Italian, On Tap

By Arielle and Katy


On tap at Huntington’s Osteria Da Nino are six whites, six reds and four beers, as the Main Street establishment, open once again after recent renovations, introduced its wines on tap last Thursday.

“The idea of wines on tap was born of ‘mirroring’ our sister restaurant, Sapsuckers,” said General Manager Kelley Danek.

The sister restaurants, owned by Nino Antuzzi and creating what is perhaps a perfect juxtaposition, are located across the street from each other. Sapsuckers’ burgers-and-beers atmosphere features a rotating selection of 16 craft beers; Osteria Da Nino’s rustic Italian scene will now feature a rotating selection of 12 small-production wines.

“The wine themselves are priced relatively the same as more conventionally packaged bottled wines, but there are several benefits otherwise,” Danek said. “It is a reduction in packaging, as each keg or barrel holds the same as approximately 26 bottles. Once the wine is tapped, there is an ease of serving as there are no corks to pull or bottles to dispose of.”

Those dining at the restaurant will also have the choice of size: diners can order a glass, or the equivalent of about three glasses in a 500-milileter carafe.

With the wine on tap, Osteria Da Nino can also better-control wine temperature. The whites will sit at 48 degrees; the reds will stay at 60 degrees.

And then there is the food.

The Arancini ($8), whose name translates to “little oranges” for their resemblance to the fruit, are fried and filled with risotto, saffron and mozzarella and served in a shallow pool of tomato sauce. The Zucchine Fritte ($8) are gently crispy but not oily or greasy. Dusted with semolina and enhanced by lemon, these zucchini fries are served with a garlic aioli.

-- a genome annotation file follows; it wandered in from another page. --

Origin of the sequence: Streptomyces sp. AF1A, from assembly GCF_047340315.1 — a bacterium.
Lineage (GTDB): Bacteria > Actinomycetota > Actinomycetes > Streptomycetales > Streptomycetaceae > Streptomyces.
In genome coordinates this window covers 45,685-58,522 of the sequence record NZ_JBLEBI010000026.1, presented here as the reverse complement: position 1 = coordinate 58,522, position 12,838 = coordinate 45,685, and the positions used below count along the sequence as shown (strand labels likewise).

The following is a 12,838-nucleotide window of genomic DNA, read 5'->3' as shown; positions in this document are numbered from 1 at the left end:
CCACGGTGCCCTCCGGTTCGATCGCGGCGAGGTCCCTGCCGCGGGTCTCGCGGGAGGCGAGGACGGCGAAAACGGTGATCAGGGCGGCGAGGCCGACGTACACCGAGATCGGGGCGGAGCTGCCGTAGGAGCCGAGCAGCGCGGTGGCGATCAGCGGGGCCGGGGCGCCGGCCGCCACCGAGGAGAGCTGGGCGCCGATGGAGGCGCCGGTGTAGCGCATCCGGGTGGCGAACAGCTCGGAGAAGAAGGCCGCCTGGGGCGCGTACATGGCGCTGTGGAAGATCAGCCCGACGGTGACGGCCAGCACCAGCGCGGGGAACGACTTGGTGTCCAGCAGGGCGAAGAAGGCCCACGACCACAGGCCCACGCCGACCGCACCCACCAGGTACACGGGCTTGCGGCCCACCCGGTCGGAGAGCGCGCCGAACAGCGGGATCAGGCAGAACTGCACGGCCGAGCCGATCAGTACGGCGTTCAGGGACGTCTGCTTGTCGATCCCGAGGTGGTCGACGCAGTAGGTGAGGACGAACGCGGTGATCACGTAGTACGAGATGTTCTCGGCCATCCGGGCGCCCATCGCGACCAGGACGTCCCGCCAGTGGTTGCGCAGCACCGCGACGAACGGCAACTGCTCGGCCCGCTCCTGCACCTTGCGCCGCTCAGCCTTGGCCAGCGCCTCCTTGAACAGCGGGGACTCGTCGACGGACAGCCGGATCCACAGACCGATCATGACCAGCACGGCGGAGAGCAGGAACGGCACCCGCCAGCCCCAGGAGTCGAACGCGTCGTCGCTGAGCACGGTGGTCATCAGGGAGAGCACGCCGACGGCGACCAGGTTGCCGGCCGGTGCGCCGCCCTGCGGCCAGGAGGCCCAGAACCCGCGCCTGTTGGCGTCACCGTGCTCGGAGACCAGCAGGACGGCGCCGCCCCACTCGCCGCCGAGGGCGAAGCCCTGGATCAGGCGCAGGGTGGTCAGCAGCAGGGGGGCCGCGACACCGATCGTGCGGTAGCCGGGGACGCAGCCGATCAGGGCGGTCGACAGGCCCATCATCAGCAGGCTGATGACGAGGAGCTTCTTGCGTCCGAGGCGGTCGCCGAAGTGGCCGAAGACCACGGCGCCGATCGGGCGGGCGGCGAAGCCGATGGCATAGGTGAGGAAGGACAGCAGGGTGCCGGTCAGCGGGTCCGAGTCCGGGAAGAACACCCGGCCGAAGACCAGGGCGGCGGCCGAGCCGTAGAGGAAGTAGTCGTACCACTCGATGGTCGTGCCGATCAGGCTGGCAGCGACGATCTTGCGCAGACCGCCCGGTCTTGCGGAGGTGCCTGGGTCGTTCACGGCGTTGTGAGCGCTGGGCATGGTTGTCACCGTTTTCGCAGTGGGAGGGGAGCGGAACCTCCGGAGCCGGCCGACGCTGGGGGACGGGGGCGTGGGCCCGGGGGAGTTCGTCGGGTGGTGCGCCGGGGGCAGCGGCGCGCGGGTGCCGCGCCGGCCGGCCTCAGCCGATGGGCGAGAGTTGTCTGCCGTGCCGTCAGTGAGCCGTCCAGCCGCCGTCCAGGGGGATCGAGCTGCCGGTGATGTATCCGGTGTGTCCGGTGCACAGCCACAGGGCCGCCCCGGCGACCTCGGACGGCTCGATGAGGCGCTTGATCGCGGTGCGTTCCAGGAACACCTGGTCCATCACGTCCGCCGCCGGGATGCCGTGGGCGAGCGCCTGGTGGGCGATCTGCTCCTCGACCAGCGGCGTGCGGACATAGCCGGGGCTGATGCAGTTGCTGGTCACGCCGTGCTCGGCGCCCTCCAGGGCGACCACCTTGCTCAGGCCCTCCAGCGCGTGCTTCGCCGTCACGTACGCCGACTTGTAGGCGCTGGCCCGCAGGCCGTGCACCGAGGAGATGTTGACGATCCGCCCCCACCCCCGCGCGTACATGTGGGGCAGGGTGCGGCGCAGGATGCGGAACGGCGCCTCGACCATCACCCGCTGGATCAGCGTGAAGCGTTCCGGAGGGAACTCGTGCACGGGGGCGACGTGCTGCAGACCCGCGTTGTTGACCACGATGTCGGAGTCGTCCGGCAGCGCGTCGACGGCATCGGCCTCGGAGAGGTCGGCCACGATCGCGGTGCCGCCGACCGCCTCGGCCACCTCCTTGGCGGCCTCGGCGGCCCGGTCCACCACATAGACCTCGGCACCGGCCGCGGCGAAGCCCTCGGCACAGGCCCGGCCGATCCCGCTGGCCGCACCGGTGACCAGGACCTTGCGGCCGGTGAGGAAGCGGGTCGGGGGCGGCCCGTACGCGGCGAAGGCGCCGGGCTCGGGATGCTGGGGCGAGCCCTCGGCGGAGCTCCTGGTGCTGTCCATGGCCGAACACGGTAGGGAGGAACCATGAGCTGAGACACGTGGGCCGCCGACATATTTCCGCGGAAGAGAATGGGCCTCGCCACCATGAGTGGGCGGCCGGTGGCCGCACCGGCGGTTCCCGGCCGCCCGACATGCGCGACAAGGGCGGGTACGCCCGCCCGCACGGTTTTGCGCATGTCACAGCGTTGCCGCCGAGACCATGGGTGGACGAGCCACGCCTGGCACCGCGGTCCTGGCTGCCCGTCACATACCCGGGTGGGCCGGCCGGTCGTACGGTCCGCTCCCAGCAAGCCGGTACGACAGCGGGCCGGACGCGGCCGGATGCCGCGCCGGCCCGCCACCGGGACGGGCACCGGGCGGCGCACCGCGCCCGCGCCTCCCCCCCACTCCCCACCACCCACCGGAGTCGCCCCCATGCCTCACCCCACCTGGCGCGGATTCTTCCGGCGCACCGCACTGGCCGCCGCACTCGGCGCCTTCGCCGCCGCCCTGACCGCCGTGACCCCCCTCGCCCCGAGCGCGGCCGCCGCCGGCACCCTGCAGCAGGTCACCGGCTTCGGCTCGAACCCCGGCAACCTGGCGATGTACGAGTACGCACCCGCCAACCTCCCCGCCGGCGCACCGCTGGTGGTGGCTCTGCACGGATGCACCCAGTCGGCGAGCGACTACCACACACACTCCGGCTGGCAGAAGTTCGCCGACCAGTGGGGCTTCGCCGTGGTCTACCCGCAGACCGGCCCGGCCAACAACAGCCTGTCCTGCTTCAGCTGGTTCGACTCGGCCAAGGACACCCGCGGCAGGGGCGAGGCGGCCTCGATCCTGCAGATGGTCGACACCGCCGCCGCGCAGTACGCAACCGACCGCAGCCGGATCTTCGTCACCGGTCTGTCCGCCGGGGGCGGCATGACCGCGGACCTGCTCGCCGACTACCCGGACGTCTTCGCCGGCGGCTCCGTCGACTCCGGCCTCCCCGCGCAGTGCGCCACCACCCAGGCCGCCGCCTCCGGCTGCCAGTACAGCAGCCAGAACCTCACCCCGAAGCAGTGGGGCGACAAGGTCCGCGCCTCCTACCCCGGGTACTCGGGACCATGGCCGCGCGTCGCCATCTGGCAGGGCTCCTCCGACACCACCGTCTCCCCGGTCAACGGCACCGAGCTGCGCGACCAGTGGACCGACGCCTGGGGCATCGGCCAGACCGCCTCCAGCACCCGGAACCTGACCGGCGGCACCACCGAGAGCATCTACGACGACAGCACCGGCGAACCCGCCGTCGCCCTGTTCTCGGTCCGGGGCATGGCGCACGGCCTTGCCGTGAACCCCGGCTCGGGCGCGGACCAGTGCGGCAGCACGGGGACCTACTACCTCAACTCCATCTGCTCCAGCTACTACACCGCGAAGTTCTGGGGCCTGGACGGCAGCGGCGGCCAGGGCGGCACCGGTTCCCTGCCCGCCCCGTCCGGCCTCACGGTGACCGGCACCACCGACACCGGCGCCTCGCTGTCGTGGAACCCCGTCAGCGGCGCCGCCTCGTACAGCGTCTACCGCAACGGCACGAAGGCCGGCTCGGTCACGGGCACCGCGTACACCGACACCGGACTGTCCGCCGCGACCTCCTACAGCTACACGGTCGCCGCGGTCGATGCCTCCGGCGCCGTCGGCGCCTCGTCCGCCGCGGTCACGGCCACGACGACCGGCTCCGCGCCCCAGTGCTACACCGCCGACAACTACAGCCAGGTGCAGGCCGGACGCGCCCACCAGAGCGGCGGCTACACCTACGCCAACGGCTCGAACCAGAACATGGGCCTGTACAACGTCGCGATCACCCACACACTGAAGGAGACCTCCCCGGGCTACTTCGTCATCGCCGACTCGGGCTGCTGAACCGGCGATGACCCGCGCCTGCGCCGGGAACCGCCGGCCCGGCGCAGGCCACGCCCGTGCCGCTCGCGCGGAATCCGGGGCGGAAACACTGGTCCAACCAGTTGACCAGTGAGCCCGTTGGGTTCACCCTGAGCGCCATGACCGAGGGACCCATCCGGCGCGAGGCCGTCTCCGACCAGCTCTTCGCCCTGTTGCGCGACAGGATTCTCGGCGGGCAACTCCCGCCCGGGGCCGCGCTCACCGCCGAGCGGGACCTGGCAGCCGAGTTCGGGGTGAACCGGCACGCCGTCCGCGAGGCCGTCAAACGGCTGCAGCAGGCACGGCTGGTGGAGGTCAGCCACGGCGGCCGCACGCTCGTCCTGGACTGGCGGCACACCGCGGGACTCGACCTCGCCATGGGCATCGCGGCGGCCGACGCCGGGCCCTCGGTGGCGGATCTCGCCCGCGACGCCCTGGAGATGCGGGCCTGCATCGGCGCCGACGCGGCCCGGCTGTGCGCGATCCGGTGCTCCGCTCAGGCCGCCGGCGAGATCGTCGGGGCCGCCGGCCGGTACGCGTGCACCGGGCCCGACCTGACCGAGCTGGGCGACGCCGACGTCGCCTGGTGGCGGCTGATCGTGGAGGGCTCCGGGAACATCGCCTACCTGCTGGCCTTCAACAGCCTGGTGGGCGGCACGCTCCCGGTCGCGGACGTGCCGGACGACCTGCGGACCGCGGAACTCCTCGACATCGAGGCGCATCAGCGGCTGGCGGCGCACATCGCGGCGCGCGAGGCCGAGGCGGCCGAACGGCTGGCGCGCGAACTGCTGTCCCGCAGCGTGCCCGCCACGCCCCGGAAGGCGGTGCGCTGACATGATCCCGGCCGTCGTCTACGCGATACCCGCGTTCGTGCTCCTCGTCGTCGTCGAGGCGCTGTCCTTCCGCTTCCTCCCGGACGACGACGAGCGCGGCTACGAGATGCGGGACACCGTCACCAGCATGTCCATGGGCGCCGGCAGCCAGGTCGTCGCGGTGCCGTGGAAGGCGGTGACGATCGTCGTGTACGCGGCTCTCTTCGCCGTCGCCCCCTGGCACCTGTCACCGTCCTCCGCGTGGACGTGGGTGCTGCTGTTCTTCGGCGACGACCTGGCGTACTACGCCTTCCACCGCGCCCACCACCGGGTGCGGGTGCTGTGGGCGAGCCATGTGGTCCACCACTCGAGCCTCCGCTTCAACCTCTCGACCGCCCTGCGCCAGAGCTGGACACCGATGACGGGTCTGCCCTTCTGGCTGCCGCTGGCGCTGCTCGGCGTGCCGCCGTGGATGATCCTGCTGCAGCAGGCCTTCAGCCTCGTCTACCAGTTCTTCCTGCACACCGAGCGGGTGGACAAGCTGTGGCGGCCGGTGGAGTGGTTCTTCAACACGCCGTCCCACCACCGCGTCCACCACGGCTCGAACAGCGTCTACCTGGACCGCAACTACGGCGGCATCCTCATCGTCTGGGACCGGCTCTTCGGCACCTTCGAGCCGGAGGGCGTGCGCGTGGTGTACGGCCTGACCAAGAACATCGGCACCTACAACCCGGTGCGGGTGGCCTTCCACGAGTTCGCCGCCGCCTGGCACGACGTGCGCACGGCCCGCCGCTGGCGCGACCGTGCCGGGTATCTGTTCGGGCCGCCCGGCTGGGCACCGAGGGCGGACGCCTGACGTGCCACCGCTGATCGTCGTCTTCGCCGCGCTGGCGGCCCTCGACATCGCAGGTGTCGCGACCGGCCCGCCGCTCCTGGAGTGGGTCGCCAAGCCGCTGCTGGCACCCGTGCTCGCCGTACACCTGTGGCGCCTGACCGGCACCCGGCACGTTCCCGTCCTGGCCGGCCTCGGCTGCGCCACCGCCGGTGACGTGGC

The Paglia e Fieno ($16) – an Italian pasta dish whose name translates directly to “Straw and Hay” – is a blend of green and cream colors. A combination of spinach and semolina strand pasta and decorated with wild mushrooms, the dish sits in a bowl of truffle oil-enhanced cream and is one of the most popular and well-liked menu items, according to one waiter.

The Spinach and Ricotta Ravioli ($16) combines flavors similar to those of the Paglia e Fieno, minus the all-enveloping cream. With parmesan, brown butter and sage, the ravioli finds a balance between heavy and light.

Dessert at Osteria Da Nino shares the same talent for finding that heavy-light balance. The flourless chocolate cake does not taste like it is missing a single ingredient, even on a full stomach after a meal more filling than can be imagined. Saturday night’s dessert special, featuring flaky pastry with cream and berries, was like eating air with flavor and calories.

Osteria Da Nino and sister Sapsuckers have a third and fourth sibling. Also in the village is Red Restaurant on New York Avenue – still closed for renovations following the March 1 fire that forced its temporary closure – and in Kings Park, there is Cafe Red.